I’m going to a baby shower today. There will be lots of food. I know this because I’m paying for half of it and, and, yet... I feel totally prepared to just say, “no,” when presented with a food that is not on my plan. I’ve been doing well and haven’t dared to stray from my food plan yet, and I stress the word, plan, because without one, I might as well be lost at sea. It just feels so good to set limits and live (satisfied, amazingly!) within the borders that I create daily. Yay! After a week, I’ll reveal my progress in numbers, but for now, I’m just charged up that I’ve got things going again for now. And I actually look forward to this little party, although since it takes place 1½ hours away from here, it will really take up the majority of the day, which is not that cool, because I’ve got other things I really need to be doing. But hey! This is a social gathering for my newest granddaughter, who is due to meet the world on January 23, 2009!
I’ll be back in plenty of time to get in a bit of exercise, meal planning for the next few days, and finish this excerpt by telling y’all if I got through this festivity clean.
Well... got through the food biz fine, but didn’t get home until almost 7 p.m.—yikes! Best exercise I got was carrying heavy baby gifts (carriages, etc.) from party to car, party to car as fast as I could. I had fun—really! I had a great time.
Bkfst: 2 Eggs, 3 Canadian Bacon, 2 C. Coffee w/ ½ cup 1% Milk Snack: 1 Cup cut-up fruit Lunch: Chicken Breast (plus a few more skinless nibbles off Grandchild’s plate), Salad with lite dressing on side Snack: String cheese Dinner: Pork Chop, Brussels Sprouts Snack: Fudgsicle
Total: 1580 Kcals.
Whew – did it, party and all! Miche proves to herself, once again, that it IS possible.
Anyone who’s visited the 3FatChicks website knows that it is an veritable font of information on an encyclopedic scale within its forum. The dieter, the maintainer, the exerciser, the-you-name-it-who –wants-to-change-one’s-body can find help or illumination on topics that range from food (and recipes) to fitness. Although I haven’t been a “regular” for over a year, I’m haunted, on a daily basis, by a “Sticky” that Meg posted quite a while ago. Perhaps the research has been proven null and void at this point, but I wanted to offer the link to this post. It concerns a rather startling piece of a research puzzle regarding maintainers that we should all check out. If you’ve all seen it already, I apologize for repeating info that you know. Here ‘tis: http://www.3fatchicks.com/forum/showthread.php?t=51478. I know I’m still stunned. Love to know what y’all think.
I’ve gotten through the day without a major hitch... yet, but the night curtain falls and I must be on guard against the monster carb attack. I’m pretty well armed, with determination, pictures, stats and plans, but intentions can go awry. My resolve is strong right now, especially after rereading “Meg’s” post as well as the responses. Pretty powerful stuff. I’m going to get through this evening successfully. BIG hike with Samantha tomorrow a.m.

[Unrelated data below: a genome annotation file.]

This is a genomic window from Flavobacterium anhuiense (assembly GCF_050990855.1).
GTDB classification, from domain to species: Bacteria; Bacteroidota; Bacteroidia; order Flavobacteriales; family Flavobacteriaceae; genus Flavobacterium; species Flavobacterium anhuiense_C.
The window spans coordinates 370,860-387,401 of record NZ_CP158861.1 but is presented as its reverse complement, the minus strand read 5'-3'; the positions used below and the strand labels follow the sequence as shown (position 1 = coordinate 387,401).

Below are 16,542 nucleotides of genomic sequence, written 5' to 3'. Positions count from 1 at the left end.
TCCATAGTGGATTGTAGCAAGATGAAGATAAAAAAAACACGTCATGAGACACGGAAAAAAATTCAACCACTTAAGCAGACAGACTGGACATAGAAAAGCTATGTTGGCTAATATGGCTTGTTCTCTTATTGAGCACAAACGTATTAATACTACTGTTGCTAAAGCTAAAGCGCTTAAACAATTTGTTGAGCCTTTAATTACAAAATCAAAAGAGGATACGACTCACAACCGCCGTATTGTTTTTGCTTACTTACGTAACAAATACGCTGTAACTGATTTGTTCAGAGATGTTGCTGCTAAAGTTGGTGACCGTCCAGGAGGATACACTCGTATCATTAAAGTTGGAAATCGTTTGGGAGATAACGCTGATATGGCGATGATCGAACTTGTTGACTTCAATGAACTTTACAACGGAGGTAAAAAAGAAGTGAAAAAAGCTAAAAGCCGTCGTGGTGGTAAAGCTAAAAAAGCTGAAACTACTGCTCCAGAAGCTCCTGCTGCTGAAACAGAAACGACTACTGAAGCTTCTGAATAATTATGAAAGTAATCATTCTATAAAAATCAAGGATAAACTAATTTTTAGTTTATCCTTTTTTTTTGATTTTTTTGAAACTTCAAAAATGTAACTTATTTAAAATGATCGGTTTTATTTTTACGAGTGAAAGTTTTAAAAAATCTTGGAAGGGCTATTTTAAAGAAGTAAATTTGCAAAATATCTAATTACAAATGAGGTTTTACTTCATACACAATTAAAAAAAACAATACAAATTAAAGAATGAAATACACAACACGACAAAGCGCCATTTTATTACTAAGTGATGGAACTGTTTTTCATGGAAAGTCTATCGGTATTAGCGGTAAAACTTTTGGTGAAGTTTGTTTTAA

Trip to Chicago sounds like a blast and I wish I were with you—maybe next year? Have fun everyone! From a True Food Junkie, Miche
Okay, it’s time to face facts. Besides the need to become more computer literate, I need to drop 15 pounds. I’ve been trying, but seriously folks, without the planning that comes with serious commitment, pounds do not melt off the body by themselves. Lifelong experience tells me that about 80% of fat loss is “Diet,” and 20% is exercise, I’ve been about 15% “on” and I’m very disappointed in myself.
My reality goal weight is 150 pounds. I weigh (gasp!) 159#. Not happy. When I think about my current weight, I tend to pat myself on the back for keeping off 77½ pounds for eleven years. But that’s not the point. I don’t feel good or look the way I want to look—the more I think and write about it, the angrier I am becoming. History, however, has proven that if I can get mad enough about something I’m unable to do with regard to my bod, I dig deep and find a way to crawl out of my anger—and pretty fast, too! But I must be honest; I’ve been complacent lately. Writing about this helps and I know there are 100s of you out there who can relate with a backslide. But it’s hard to admit that after so long, I still snacked on yucky cookies the other night—how could I have done that? Regardless... I need to do something now. I’m tired of trying different workouts, climbing hills and beating myself up mentally and physically.
So... I’ve just put together a journal of sorts, with my weight, goals and body fat% all right in there. Twice, in the last ten years, I participated in a Challenge put out by a supplement company (EAS), started by Bill Phillips some dozen years ago. Phillips is now pretty well-known for his annual Body-for-Life challenges and book. I respond well to challenge and am just about ready to sign up for another. I’m a bit late for this year, but plan to start anyway! Has anyone out there ever tried these challenges? Just wondering... I’ll be logging my stats here, just as my book comes out, scared half to death, but trying to be brave at the same time. Wish me luck!!!